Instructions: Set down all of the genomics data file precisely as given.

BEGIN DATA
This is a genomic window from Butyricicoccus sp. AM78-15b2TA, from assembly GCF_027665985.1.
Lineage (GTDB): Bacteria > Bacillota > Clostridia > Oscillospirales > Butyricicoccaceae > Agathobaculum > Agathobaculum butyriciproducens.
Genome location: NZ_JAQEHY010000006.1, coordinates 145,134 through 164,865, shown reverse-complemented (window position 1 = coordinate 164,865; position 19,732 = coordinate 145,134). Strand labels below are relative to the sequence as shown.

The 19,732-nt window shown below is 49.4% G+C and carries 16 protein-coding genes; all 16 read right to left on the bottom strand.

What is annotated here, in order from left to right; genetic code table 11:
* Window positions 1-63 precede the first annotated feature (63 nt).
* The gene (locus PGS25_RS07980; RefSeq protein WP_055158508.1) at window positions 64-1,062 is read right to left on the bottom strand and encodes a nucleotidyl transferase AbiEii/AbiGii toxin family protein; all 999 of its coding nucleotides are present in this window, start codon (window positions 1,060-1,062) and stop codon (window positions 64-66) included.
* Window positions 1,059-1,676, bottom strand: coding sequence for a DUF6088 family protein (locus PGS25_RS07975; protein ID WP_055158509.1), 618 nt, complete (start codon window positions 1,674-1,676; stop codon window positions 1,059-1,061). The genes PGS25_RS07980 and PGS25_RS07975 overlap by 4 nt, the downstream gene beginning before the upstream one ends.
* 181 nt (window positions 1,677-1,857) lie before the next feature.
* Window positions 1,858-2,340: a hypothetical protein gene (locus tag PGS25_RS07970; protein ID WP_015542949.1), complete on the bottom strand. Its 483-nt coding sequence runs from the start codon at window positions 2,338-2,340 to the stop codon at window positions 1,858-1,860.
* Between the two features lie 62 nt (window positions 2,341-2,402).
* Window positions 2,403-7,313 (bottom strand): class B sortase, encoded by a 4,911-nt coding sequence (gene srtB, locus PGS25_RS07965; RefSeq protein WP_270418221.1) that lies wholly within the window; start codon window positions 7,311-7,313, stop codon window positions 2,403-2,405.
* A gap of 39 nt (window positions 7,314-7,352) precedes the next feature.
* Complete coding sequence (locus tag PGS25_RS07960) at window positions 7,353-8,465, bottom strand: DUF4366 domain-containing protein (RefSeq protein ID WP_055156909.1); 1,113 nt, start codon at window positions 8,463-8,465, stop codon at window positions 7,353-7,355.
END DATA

This is a genomic window from Butyricicoccus sp. AM78-15b2TA, from assembly GCF_027665985.1.
Lineage (GTDB): Bacteria > Bacillota > Clostridia > Oscillospirales > Butyricicoccaceae > Agathobaculum > Agathobaculum butyriciproducens.
Genome location: NZ_JAQEHY010000006.1, coordinates 145,134 through 164,865, shown reverse-complemented (window position 1 = coordinate 164,865; position 19,732 = coordinate 145,134). Strand labels below are relative to the sequence as shown.

The 19,732-nt window shown below is 49.4% G+C and carries 16 protein-coding genes; all 16 read right to left on the bottom strand.

What is annotated here, in order from left to right; genetic code table 11:
* Window positions 1-63 precede the first annotated feature (63 nt).
* The gene (locus PGS25_RS07980; RefSeq protein WP_055158508.1) at window positions 64-1,062 is read right to left on the bottom strand and encodes a nucleotidyl transferase AbiEii/AbiGii toxin family protein; all 999 of its coding nucleotides are present in this window, start codon (window positions 1,060-1,062) and stop codon (window positions 64-66) included.
* Window positions 1,059-1,676, bottom strand: coding sequence for a DUF6088 family protein (locus PGS25_RS07975; protein ID WP_055158509.1), 618 nt, complete (start codon window positions 1,674-1,676; stop codon window positions 1,059-1,061). The genes PGS25_RS07980 and PGS25_RS07975 overlap by 4 nt, the downstream gene beginning before the upstream one ends.
* 181 nt (window positions 1,677-1,857) lie before the next feature.
* Window positions 1,858-2,340: a hypothetical protein gene (locus tag PGS25_RS07970; protein ID WP_015542949.1), complete on the bottom strand. Its 483-nt coding sequence runs from the start codon at window positions 2,338-2,340 to the stop codon at window positions 1,858-1,860.
* Between the two features lie 62 nt (window positions 2,341-2,402).
* Window positions 2,403-7,313 (bottom strand): class B sortase, encoded by a 4,911-nt coding sequence (gene srtB, locus PGS25_RS07965; RefSeq protein WP_270418221.1) that lies wholly within the window; start codon window positions 7,311-7,313, stop codon window positions 2,403-2,405.
* A gap of 39 nt (window positions 7,314-7,352) precedes the next feature.
* Complete coding sequence (locus tag PGS25_RS07960) at window positions 7,353-8,465, bottom strand: DUF4366 domain-containing protein (RefSeq protein ID WP_055156909.1); 1,113 nt, start codon at window positions 8,463-8,465, stop codon at window positions 7,353-7,355.